• Faaizah Arshad

Illness, Injury, Inclusion: A Third Dive Into LGBTQIA+ Health— Allyship


November 11, 2020 ⋅ 4:30 P.M ⋅ Faaizah Arshad ⋅ Editor: Guadalupe Sandoval⋅

There comes a time when remaining silent and failing to actively participate in conversations that affect marginalized communities is equivalent to complacency. Choosing to remain neutral becomes part of the problem. The only way to ensure that all members of society have an equal chance at health, economic, and social opportunities is to raise awareness about issues. Speaking against injustice and standing up for groups who are disadvantaged is critical in order to ensure that we do not perpetuate the inequitable structures that we try hard to remove.

As students, future health professionals, and members of intersectional communities, we must think about our own role.

How are we involved in various systems? What conversations do we take part in, and what conversations have we yet to engage in? How do we benefit from certain resources (health, education, etc.) that others still don’t have access to? 


Reflecting on our own privileges is important because it enables us to think about the ways that we can directly engage with communities that are facing injustices. Because October was LGBTQ+ History Month and Transgender Awareness Week takes place on November 14-20, this paper will focus on ways in which we can serve as allies specifically to those in the LGBTQ+ community. 


Since the early 1900s, progress has been made towards equality for people of LGBTQ+ identity. Human rights organizations have pushed for activism and states have passed bills declaring that discrimination against poeple based on gender and sexual orientation is unconstitutional. However, full equality cannot happen without the support of community members, like you! But, what does it really mean to be an ally?

An ally is someone who publicly and privately supports the LGBTQ+ community’s push for fairness and equality.

An ally can be an individual of any gender or sexual orientation as long as that individual has a desire to help LGBTQ+ people feel supported and included. Before you can be an ally, you must educate yourself. 


The first step to being an ally is to do some research. It can be challenging to understand the difficulties that LGBTQ+ people face if you have not experienced them first-hand. But,

allies recognize that there is always more to be known regarding LGBTQ+ issues. By learning about the history, struggles, and milestones of the LGBTQ+ population, you will be more knowledgeable to communicate effectively when you decide to have conversations about LGBTQ+ rights.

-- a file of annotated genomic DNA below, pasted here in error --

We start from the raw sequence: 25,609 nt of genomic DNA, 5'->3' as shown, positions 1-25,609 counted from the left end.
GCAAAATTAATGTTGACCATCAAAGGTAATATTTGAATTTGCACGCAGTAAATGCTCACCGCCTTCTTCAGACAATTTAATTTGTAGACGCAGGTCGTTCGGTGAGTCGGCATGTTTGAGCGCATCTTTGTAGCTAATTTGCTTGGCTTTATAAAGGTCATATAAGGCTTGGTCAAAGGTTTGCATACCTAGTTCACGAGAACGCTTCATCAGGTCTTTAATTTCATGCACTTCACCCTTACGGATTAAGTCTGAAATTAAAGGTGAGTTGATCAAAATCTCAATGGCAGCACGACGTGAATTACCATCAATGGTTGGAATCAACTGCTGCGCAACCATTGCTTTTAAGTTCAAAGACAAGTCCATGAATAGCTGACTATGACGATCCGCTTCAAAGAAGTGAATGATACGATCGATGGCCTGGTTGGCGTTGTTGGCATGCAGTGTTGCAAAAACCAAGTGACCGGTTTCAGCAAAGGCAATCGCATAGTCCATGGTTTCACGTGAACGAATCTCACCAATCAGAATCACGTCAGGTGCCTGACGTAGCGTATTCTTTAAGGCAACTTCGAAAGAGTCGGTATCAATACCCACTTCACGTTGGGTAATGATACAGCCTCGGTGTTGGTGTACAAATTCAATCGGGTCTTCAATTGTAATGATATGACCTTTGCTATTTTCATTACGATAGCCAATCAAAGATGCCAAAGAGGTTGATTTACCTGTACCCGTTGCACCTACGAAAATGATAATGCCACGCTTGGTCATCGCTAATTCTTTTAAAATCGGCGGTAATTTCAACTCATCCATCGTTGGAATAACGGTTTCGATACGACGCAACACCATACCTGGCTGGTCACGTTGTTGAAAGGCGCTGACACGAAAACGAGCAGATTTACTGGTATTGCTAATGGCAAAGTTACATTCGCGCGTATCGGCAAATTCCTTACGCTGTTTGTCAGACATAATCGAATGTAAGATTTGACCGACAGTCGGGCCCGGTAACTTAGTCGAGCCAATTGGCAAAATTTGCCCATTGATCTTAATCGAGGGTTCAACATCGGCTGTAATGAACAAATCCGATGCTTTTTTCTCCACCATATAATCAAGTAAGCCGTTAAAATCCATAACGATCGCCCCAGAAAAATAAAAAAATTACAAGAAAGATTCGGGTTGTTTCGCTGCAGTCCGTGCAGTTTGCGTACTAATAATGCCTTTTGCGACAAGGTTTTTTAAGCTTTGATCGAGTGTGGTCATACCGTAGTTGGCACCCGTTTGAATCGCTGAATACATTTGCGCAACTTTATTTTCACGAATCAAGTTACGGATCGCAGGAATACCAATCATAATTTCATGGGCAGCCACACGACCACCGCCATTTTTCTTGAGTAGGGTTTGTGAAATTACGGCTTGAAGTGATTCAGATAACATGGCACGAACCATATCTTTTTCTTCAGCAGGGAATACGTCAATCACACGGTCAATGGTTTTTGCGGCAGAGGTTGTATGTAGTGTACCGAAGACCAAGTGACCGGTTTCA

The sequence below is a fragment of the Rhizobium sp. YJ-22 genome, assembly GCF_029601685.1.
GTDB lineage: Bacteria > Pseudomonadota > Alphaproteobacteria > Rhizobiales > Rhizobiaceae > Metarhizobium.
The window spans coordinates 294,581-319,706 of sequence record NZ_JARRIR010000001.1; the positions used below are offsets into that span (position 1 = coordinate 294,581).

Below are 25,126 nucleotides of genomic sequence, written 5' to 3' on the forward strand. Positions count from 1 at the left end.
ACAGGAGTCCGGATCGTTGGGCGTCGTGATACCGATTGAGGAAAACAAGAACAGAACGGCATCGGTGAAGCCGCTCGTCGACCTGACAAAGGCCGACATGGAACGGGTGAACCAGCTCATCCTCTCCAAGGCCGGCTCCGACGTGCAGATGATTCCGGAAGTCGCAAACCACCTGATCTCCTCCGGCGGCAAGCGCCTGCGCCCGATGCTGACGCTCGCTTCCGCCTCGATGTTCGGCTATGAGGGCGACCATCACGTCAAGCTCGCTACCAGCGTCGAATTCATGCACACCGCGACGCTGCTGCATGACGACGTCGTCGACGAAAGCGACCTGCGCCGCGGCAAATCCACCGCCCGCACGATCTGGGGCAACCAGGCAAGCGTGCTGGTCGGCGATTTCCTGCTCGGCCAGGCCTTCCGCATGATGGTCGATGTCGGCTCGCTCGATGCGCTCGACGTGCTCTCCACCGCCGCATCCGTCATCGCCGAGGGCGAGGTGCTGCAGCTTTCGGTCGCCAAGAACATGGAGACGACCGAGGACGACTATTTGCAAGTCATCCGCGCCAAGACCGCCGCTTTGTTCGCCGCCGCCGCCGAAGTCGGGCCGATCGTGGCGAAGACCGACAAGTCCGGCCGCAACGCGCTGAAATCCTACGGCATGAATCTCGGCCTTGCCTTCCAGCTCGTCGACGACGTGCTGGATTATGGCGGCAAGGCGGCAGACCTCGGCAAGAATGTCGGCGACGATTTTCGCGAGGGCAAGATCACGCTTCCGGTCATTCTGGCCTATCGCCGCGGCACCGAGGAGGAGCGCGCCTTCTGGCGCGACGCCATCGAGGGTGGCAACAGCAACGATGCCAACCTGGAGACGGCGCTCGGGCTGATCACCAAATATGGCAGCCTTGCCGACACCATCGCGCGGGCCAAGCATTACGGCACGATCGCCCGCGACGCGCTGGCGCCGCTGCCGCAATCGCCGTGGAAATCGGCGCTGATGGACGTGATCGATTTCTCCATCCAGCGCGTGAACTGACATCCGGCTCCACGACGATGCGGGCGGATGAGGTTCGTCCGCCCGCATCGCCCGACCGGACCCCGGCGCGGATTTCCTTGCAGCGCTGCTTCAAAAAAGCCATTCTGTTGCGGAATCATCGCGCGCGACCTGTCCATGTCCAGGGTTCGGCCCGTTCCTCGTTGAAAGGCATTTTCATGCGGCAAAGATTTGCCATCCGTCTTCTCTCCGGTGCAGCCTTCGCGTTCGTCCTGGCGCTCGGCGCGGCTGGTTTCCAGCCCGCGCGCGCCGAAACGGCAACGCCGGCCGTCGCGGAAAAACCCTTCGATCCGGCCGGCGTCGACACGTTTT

It is unfair to expect LGBTQ+ people to justify and educate others on their identity. Taking the time and effort to see the world in their perspective will enable you to connect with them and identify similarities and differences. You will recognize that while you may or may not be LGBTQ+, LGBTQ+ rights matters to you.   


The second step to being an ally is to use the right words and pronouns when referring to others. Never assume another individual’s pronouns because our assumptions are based on our own conscious and unconscious biases. Using gender-inclusive language is important. Common pronouns are she/her/hers, he/him/his, and they/them/theirs. One respectful way to create an inclusive space is to begin by introducing your own pronouns and then ask others for their pronouns. For example, “Hi, my name is ________ and my pronouns are _____. May I ask what pronouns you use?” If you accidentally refer to someone using incorrect pronouns, apologize and correct yourself. 


And remember, as you keep educating yourself about the LGBTQ+ community, there is always more to know. So, be a listener. Keep listening to people’s experiences. If appropriate, ask questions to clarify misconceptions. It is a powerful thing to use your voice to advocate for others and to initiate conversation about equality, but it is even more powerful to hear what others have to say. When you misunderstand LGBTQ+ people or use stereotypical words, be willing to accept correction. You won’t know what you don’t know until you listen to what’s being conveyed.


Overall, allyship is a journey of your own, and we all have the potential to be allies. In fact, there is even an Ally Spectrum, which recognizes that allies can offer a range of support. There isn’t a label that makes one ally more advanced than the other. All LGBTQ+ allies can empower. At each stage, there are things to learn and to do. The goal is to actively stand up and speak out against injustices. As many say, “Ally is a verb, not a noun.” 


Resources: 

About the Author


Faaizah Arshad is an undergraduate student at University of California - Los Angeles.

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